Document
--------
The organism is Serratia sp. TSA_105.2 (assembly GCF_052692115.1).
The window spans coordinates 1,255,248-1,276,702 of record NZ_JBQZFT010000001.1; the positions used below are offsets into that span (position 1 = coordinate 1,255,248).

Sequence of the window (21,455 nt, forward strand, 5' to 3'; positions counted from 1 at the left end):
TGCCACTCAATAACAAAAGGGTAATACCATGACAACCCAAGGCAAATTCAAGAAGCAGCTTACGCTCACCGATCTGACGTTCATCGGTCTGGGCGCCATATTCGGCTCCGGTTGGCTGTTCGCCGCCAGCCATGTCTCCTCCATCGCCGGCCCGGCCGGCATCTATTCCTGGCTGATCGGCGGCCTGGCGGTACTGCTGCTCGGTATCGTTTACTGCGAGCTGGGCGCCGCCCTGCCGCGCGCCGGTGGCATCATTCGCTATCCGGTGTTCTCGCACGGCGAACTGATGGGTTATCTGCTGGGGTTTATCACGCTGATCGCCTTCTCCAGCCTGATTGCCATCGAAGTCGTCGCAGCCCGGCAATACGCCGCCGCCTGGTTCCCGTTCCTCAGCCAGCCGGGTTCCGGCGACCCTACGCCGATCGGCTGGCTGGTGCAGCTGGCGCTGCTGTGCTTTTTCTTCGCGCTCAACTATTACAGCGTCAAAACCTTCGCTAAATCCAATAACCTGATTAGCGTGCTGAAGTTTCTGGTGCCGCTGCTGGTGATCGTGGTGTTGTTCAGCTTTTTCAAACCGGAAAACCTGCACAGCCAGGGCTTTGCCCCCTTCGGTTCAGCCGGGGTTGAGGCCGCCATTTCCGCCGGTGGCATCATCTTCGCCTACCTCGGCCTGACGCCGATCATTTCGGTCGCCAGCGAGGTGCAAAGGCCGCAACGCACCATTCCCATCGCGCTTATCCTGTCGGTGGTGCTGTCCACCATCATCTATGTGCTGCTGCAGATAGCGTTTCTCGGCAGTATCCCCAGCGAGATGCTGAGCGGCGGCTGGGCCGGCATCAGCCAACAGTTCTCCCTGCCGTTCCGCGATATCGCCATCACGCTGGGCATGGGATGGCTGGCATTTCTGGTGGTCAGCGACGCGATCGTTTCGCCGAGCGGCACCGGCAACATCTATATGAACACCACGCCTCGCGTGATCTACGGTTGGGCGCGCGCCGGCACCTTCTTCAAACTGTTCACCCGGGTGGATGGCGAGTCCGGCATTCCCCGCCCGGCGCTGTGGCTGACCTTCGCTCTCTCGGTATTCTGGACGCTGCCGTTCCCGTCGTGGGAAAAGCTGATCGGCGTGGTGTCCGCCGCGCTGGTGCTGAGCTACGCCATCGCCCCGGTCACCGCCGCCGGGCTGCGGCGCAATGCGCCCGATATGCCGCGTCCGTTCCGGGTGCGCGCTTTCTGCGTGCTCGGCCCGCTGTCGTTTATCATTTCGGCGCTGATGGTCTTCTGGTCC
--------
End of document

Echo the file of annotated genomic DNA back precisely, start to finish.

The organism is Serratia sp. TSA_105.2 (assembly GCF_052692115.1).
The window spans coordinates 1,255,248-1,276,702 of record NZ_JBQZFT010000001.1; the positions used below are offsets into that span (position 1 = coordinate 1,255,248).

Sequence of the window (21,455 nt, forward strand, 5' to 3'; positions counted from 1 at the left end):
TGCCACTCAATAACAAAAGGGTAATACCATGACAACCCAAGGCAAATTCAAGAAGCAGCTTACGCTCACCGATCTGACGTTCATCGGTCTGGGCGCCATATTCGGCTCCGGTTGGCTGTTCGCCGCCAGCCATGTCTCCTCCATCGCCGGCCCGGCCGGCATCTATTCCTGGCTGATCGGCGGCCTGGCGGTACTGCTGCTCGGTATCGTTTACTGCGAGCTGGGCGCCGCCCTGCCGCGCGCCGGTGGCATCATTCGCTATCCGGTGTTCTCGCACGGCGAACTGATGGGTTATCTGCTGGGGTTTATCACGCTGATCGCCTTCTCCAGCCTGATTGCCATCGAAGTCGTCGCAGCCCGGCAATACGCCGCCGCCTGGTTCCCGTTCCTCAGCCAGCCGGGTTCCGGCGACCCTACGCCGATCGGCTGGCTGGTGCAGCTGGCGCTGCTGTGCTTTTTCTTCGCGCTCAACTATTACAGCGTCAAAACCTTCGCTAAATCCAATAACCTGATTAGCGTGCTGAAGTTTCTGGTGCCGCTGCTGGTGATCGTGGTGTTGTTCAGCTTTTTCAAACCGGAAAACCTGCACAGCCAGGGCTTTGCCCCCTTCGGTTCAGCCGGGGTTGAGGCCGCCATTTCCGCCGGTGGCATCATCTTCGCCTACCTCGGCCTGACGCCGATCATTTCGGTCGCCAGCGAGGTGCAAAGGCCGCAACGCACCATTCCCATCGCGCTTATCCTGTCGGTGGTGCTGTCCACCATCATCTATGTGCTGCTGCAGATAGCGTTTCTCGGCAGTATCCCCAGCGAGATGCTGAGCGGCGGCTGGGCCGGCATCAGCCAACAGTTCTCCCTGCCGTTCCGCGATATCGCCATCACGCTGGGCATGGGATGGCTGGCATTTCTGGTGGTCAGCGACGCGATCGTTTCGCCGAGCGGCACCGGCAACATCTATATGAACACCACGCCTCGCGTGATCTACGGTTGGGCGCGCGCCGGCACCTTCTTCAAACTGTTCACCCGGGTGGATGGCGAGTCCGGCATTCCCCGCCCGGCGCTGTGGCTGACCTTCGCTCTCTCGGTATTCTGGACGCTGCCGTTCCCGTCGTGGGAAAAGCTGATCGGCGTGGTGTCCGCCGCGCTGGTGCTGAGCTACGCCATCGCCCCGGTCACCGCCGCCGGGCTGCGGCGCAATGCGCCCGATATGCCGCGTCCGTTCCGGGTGCGCGCTTTCTGCGTGCTCGGCCCGCTGTCGTTTATCATTTCGGCGCTGATGGTCTTCTGGTCC